At present, electing Republicans is the best hope for reducing the size of government.  That’s why I stick with the GOP — despite its many flaws.  And heck, didn’t liberals tell us a few years back that hope was a worthy political aspiration?

So, until something better comes along, I’ll stick with the GOP warts and all.

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47 Comments

  1. I hear you. I’m a libertarian who’s made common cause with the Conservative movement for over a year now, because I saw the writing on the wall just as you have.

    However, I wouldn’t trust one word out of Mittens’ mouth. He’s saying what he thinks we want to hear, like he always does. While it is, in fact, what we want to hear, we want a candidate who will actually FOLLOW THROUGH on these concepts, and history shows that Romney won’t.

    Crackas for Cain 2102! :D

    Comment by Wraith — November 7, 2011 @ 2:26 am - November 7, 2011

  2. OOPS: 2012. My bad. :(

    Comment by Wraith — November 7, 2011 @ 2:27 am - November 7, 2011

  3. Wraith, please provide your history suggesting that Mitt won’t follow through. Look, I’ve got my issues with the former Massachusetts governor, but bear this one thing in mind: when he was governor of the Bay State, he faced an overwhelmingly Democratic legislature. If he wins the White House in 2012, he’s going to face a Republican Congress, with Paul Ryan helming the Budget Committee and Tom Coburn wielding considerable influence in the U.S. Senate. We’ll have to count on them to hold the president’s feet to the fire.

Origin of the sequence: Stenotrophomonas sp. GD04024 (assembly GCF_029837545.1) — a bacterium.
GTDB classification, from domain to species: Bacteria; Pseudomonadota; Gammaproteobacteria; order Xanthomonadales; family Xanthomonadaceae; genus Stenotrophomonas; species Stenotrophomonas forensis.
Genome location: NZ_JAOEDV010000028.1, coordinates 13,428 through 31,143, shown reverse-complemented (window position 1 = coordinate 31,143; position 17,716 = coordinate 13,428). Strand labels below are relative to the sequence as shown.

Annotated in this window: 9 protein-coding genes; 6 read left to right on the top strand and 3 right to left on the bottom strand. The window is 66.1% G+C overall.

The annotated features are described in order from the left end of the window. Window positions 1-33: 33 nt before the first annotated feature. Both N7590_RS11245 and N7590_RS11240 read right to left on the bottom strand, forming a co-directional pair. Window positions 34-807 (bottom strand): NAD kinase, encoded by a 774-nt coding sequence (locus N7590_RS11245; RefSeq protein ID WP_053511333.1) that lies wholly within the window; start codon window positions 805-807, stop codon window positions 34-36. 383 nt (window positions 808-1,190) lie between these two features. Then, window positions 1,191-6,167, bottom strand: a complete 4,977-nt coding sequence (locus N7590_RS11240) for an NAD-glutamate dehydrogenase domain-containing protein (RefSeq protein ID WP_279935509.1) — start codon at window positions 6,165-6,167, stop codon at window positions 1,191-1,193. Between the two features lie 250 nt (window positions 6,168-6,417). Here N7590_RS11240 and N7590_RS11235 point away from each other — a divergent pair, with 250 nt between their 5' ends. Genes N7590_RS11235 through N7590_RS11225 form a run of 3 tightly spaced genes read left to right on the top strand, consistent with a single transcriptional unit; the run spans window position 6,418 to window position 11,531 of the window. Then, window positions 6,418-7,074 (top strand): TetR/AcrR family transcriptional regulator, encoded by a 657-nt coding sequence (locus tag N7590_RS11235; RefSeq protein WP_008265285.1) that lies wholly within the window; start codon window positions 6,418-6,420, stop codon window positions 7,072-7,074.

Comment by B. Daniel Blatt — November 7, 2011 @ 3:01 am - November 7, 2011

  4. One word: Romneycare.

    Yes, yes, he might have had the ‘Constitutional authority’ to pass it. Big fat hairy deal. Just because you CAN, doesn’t mean you SHOULD.

    Here’s what the perceived problem was: Some people don’t have adequate health care coverage. Faced with that, a Conservative would think, “How is government interfering in the market, prohibiting it from solving this problem?” A Liberal would think, “Holy crap, we need a top-down, big-government solution straight away!” Guess where Romney went? Yep…straight for the Big Government Solution.

    Want some more? How about his stellar 2nd Amendment record? Well, “stellar” in the view of the gun-grabbers, anyway.

    I could go on, but it’s all been said already. The last thing we need in the White House is another career politician, and that’s exactly what Romney is. No sale, bro.